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The challenges of international surrogacy arrangements in the climate of COVID-19

6 July 2020
By Sarah Williams
Head of Surrogacy, Adoption, Fertility and Modern Family at Payne Hicks Beach
Appeared in BioNews 1054

International commercial surrogacy arrangements are inherently complex and unpredictable at the best of times. Not only are intended parents navigating two legally incompatible jurisdictions pertaining to their parental status and the citizenship/nationality/immigration status of their surrogate born child, there is also the matter of the creation of the embryo, the successful transfer to the surrogate and healthy pregnancy to contend with. 

With commercial surrogacy illegal in the UK, and only altruistic and compensatory agreements permitted for domestic surrogacy, it is understandable that pre-COVID, couples struggling to conceive and desperate for a child were tempted by the lure of overseas commercial agreements. Glossy brochures might give the impression that having a child via an overseas surrogate is a seamless process. However as the recent fall-out in Ukraine has shown (when the travel ban prevented intended parents from being able to collect their babies, leaving them effectively stranded and in legal limbo, see BioNews 1048), in the climate of a global pandemic, intended parents are having to keep fully abreast of their rights in relation to their child at each and every stage of the process. Without warning, intended parents can find themselves either unable to travel to be at the birth or having to travel way ahead of time to account for quarantine restrictions. 

For intended parents currently engaged in surrogacy arrangements in the US, the travel and quarantine restrictions, combined with the prohibition on obtaining an expedited US passport for the baby, has caused untold cost, stress and upheaval. By all accounts, the travel and quarantine restrictions look set to continue for the next six months. 

For those who have been unable to reach the birth in time, they have also been faced with the dilemma as to who should best care for the child (in terms of safeguarding their parental rights), until they arrive? The answer is that in the absence of a close friend or relative living stateside, special guardians, not the surrogate, can and should be appointed to care for the child during this interim period. What is the legal situation if the child needs a medical procedure? Who holds the parental authority? At what point(s), under the surrogacy agreement do the parental rights transfer from the surrogate to the intended parents? As the answers to such questions will be dependent upon the local state laws and terms of the surrogacy contract itself, it is crucial that intended parents are fully informed of their options at each stage so that they can plan ahead accordingly.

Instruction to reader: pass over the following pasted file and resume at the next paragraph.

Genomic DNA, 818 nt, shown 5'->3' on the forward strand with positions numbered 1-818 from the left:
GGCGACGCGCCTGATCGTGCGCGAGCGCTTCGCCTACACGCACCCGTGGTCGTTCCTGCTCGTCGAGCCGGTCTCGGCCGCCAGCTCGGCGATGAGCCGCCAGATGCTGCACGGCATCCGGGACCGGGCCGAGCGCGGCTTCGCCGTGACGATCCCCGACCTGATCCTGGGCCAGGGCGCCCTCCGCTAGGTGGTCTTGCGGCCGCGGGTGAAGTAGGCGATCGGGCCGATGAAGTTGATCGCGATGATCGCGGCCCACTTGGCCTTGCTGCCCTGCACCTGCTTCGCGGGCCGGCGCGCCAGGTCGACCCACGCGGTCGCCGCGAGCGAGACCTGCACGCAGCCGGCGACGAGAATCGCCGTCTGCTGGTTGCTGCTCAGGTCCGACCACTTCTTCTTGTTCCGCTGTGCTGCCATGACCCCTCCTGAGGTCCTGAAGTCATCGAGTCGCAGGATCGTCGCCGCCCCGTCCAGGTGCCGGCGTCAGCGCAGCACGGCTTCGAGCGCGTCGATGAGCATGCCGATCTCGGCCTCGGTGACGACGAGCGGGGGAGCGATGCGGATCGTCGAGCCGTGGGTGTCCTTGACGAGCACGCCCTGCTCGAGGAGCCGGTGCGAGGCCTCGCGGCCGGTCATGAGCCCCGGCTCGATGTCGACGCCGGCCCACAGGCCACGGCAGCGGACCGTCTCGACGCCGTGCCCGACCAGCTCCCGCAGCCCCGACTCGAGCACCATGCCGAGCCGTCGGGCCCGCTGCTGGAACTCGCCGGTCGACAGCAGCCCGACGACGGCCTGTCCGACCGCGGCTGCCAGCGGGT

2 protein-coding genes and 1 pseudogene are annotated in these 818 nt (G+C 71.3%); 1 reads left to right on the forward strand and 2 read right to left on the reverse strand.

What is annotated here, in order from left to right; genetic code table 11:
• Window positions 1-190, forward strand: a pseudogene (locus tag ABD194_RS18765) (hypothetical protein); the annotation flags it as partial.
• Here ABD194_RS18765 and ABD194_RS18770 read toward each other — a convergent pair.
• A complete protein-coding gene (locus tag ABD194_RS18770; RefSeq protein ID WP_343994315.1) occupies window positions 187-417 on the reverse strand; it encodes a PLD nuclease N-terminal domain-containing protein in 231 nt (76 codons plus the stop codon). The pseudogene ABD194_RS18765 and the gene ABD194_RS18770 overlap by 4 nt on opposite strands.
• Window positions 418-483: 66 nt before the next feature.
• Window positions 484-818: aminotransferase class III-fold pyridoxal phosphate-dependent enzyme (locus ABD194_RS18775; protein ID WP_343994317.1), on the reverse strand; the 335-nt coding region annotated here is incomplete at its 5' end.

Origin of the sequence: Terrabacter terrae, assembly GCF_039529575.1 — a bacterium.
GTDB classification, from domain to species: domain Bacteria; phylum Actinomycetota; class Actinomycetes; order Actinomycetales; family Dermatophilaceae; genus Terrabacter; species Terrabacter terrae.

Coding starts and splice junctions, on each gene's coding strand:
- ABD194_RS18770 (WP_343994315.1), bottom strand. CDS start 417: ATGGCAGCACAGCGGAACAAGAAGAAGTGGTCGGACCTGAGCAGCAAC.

Although from 19 June, the US State Department has begun slowly resuming service, US passports are only being issued for those facing life or death emergencies (which does not assist those in a surrogacy arrangement). This initially resulted in many babies being unable to leave the US as they had no passport to travel home on. Now, however, the British Consulate is issuing emergency passports for children born via surrogacy, although this can take between one and four weeks to obtain. Intended parents, therefore, need to be aware that their stay in the US, even after the birth, may be longer and more costly than previously anticipated. 

In Ukraine, the situation presented by the global pandemic, has exposed both the ethics and the legal vulnerabilities presented by international commercial surrogacy arrangements. A complicating factor, particular to Ukraine, is that the surrogate-born children are born stateless – a fact that some intended parents are not fully cognisant of until they are already committed to the process. Parents are, therefore, dependent upon the efficacy of the Consular Office and although they can expect a British passport for their child if he or she is born British or successfully registered as a British Citizen, this process can take between three to five months, during which time the parents are unable to leave the country.